On May 27, 1837, we find in Vyse's journal the first entry dealing with the Khufu-cartouche.  Over the next few days, he began an analysis. Vyse, no expert on hieroglyphics, would have expected to find a solar disc as the first sign of Khufu’s name. Instead, he found a disc with hatch marks (since we know that, contrary to Sitchin's speculation, there is no copying error in the cartouche or its reproductions by Vyse and Perring).   Still, he could not help wondering why this sign was NOT a solar disc.  He couldn't make any sense of the "Kh", and therefore he spends this page of his journal wondering whether a "Re" could be written with lines inside it, instead of a dot.
He even copied a picture of a cartouche of Khufu that, written with a solid disc, had been found in a nearby tomb (Upper left side of the picture - the solid disc is clearly visible). On the right side, he notes that this disc can also be written with a dot in the middle (the small circle on top), and that he had expected one of these two forms – but notes that instead he found himself faced with a circle with three lines. So Vyse did not copy something from a book onto the walls - he found something that completely contradicted both a plate in a well known academic book, and also his own discovery in a tomb. I would say that that's a classical own goal for Sitchin and his forgery theory :-)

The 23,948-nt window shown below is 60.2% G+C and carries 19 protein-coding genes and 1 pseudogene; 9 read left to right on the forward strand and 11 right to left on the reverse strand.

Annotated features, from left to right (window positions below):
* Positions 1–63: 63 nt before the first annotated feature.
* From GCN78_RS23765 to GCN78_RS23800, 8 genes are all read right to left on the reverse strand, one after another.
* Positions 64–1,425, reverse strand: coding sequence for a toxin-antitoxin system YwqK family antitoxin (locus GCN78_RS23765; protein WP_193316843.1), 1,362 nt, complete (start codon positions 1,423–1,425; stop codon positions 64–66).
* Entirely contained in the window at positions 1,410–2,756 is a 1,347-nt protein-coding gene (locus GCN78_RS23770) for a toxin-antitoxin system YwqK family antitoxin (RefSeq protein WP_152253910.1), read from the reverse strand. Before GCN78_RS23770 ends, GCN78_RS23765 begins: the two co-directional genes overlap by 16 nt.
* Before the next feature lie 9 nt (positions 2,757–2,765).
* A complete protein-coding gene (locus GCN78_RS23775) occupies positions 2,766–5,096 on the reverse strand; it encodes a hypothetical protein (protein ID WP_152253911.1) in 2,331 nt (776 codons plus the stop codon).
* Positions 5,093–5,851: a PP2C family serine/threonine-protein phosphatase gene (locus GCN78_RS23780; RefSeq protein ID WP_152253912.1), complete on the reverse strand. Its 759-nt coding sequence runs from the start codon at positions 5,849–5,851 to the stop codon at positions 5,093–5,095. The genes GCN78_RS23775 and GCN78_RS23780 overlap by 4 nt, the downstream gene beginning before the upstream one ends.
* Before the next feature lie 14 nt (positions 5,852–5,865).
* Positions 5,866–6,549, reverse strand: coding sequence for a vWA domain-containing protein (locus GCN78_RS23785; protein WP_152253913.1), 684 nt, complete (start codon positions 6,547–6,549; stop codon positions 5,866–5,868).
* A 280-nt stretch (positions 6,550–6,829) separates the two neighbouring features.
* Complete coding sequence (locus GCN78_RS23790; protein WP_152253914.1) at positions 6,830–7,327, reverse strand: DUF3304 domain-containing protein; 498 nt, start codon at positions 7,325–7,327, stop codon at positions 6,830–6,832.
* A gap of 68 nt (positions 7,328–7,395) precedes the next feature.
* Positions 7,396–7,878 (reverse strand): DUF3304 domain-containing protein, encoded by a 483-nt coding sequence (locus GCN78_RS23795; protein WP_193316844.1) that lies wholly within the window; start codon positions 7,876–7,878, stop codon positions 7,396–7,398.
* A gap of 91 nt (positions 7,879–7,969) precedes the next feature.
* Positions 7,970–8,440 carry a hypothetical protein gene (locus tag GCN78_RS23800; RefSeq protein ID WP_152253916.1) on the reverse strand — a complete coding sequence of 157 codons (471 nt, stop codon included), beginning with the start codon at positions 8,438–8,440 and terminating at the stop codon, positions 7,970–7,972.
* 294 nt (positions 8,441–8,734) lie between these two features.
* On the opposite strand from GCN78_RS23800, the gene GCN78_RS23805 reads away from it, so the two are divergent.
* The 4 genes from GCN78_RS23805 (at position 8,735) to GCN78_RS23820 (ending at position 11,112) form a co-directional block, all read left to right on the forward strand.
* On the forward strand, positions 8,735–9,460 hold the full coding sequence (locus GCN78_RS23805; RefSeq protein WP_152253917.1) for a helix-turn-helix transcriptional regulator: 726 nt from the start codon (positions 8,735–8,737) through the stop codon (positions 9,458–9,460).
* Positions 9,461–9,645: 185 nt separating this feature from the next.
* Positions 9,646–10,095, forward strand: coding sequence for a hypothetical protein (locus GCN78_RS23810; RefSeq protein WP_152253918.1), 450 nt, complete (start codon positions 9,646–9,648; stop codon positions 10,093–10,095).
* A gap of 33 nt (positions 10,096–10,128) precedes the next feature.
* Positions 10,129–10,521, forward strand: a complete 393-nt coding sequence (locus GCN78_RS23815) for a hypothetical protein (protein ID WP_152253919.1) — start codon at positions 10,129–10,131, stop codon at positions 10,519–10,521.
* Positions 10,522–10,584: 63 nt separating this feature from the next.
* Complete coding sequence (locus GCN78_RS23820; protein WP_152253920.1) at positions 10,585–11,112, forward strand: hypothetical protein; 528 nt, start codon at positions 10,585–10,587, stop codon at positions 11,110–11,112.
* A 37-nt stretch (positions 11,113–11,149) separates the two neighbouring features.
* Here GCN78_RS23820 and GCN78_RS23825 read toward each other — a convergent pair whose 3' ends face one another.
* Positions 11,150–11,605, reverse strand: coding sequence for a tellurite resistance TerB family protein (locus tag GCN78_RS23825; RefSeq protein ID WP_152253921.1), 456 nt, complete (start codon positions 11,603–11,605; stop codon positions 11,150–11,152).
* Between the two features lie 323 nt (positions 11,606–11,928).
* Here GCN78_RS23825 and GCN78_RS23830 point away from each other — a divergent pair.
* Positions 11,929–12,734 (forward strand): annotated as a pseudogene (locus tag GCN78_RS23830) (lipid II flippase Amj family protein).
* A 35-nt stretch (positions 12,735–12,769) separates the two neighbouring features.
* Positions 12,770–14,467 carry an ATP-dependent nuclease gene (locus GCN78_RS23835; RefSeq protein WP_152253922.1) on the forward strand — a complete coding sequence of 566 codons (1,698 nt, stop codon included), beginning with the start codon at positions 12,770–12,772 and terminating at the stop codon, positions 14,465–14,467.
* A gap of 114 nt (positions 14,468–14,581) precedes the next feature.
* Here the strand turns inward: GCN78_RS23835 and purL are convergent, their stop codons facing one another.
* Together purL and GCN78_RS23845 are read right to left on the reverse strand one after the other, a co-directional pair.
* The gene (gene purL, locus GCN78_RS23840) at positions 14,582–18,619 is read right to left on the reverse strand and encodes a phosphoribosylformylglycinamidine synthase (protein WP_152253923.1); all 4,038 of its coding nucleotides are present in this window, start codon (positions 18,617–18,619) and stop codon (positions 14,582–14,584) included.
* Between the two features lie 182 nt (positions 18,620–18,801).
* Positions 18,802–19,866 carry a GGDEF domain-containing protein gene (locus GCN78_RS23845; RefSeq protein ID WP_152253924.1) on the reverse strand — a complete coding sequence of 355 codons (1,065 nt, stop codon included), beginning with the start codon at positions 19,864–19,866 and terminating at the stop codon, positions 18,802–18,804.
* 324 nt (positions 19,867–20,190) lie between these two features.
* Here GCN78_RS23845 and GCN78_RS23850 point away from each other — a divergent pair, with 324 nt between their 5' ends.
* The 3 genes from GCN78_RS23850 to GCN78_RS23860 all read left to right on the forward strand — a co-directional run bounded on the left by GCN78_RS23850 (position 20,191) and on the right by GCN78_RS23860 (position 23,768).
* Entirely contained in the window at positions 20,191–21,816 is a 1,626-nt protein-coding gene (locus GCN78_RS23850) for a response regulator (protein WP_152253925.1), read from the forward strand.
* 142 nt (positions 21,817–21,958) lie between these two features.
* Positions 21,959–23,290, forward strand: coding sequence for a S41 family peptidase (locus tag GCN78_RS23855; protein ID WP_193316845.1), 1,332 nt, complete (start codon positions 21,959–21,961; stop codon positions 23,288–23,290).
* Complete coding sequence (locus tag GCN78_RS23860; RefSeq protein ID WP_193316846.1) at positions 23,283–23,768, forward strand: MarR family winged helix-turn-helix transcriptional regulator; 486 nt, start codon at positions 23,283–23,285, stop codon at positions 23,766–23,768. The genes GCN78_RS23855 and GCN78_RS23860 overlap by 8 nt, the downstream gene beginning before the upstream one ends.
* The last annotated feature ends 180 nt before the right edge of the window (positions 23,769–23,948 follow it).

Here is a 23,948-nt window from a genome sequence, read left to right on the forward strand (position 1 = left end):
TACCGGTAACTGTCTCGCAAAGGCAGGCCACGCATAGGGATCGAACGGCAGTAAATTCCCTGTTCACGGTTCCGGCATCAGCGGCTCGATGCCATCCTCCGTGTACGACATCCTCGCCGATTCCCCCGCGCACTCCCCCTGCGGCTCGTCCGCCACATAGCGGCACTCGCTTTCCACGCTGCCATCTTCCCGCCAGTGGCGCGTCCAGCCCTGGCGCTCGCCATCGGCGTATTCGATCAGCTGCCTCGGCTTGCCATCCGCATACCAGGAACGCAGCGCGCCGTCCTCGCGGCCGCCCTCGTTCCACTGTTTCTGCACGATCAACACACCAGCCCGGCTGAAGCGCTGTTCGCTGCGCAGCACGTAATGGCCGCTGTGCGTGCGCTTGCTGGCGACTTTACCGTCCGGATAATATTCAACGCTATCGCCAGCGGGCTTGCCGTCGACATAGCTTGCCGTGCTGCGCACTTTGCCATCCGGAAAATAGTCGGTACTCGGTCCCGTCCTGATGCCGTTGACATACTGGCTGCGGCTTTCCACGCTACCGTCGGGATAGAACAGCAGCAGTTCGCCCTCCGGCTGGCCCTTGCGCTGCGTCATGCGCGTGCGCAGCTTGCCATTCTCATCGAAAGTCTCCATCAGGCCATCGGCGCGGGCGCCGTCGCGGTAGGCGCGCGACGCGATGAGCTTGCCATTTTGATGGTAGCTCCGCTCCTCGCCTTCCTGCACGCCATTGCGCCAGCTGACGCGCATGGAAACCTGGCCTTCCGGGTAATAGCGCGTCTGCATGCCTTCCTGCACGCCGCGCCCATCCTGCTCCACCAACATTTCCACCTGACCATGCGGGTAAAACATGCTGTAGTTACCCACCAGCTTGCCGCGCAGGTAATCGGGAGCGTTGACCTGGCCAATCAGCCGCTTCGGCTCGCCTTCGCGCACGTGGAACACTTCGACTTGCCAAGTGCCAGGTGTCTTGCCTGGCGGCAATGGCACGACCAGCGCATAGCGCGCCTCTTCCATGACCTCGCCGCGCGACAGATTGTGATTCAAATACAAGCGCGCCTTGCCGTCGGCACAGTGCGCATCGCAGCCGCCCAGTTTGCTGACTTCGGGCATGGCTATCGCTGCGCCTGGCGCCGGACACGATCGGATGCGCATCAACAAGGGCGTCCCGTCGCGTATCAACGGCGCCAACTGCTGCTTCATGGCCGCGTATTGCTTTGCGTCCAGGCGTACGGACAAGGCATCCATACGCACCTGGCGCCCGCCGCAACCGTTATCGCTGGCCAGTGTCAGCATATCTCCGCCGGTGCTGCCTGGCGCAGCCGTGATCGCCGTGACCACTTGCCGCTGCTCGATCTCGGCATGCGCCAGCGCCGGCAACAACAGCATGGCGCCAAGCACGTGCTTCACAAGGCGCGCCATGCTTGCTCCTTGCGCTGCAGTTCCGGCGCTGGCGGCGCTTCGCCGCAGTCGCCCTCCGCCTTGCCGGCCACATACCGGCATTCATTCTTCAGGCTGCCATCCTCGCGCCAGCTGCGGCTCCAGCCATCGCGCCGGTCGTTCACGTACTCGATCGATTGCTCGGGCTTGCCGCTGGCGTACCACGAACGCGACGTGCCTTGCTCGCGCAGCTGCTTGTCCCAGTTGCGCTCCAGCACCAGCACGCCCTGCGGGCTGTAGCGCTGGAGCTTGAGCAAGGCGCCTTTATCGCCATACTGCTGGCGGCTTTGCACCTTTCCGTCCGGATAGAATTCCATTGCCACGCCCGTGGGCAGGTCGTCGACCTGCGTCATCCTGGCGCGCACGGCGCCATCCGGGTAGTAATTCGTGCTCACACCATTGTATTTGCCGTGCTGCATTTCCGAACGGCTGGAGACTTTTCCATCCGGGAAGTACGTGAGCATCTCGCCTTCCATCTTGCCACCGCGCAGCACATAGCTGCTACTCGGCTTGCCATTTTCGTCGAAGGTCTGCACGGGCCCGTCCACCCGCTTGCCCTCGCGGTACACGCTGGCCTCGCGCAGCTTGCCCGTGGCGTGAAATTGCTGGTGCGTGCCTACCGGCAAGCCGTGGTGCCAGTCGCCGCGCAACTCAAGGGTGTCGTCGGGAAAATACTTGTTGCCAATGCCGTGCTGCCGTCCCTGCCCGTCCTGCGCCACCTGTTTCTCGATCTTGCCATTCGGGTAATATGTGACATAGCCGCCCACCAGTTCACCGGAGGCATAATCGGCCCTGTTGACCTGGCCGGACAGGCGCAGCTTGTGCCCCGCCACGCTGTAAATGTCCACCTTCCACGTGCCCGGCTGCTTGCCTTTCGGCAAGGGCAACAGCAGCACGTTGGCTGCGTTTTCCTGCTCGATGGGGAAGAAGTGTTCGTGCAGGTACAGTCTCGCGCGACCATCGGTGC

Marker on Kafre mastaba
Fig. 4 - Quarry mark
on Kafres mastaba

A last point: in an appareent bid to uphold his hypothesis that the Great Pyramid contained the sole example of quarry marks, Sitchin repeatedly refused to accept that quarry marks exist on other constructions. He also expressed scepticism about how, IF there were signs resembling quarry marks, could have survived for so many thousands of years and still look freshly made.
Well, one visit to Egypt could have answered all these questions. Quarry marks occur in locations too numerous to mention, multiple examples being visible in every pyramid complex and on every mastaba field, one only has to open his/her eyes to see them. The mark in this picture appears on a block on top of the mastaba of Khafre (Chefren), a son of Khufu and most probably the person responsible for the second great pyramid of Giza. The mark shown here is therefore at least as old as the Great Pyramid, and has probaply been exposed to weathering for a long periode of time. Yet ist is clearly visible and the colour is still quite fresh.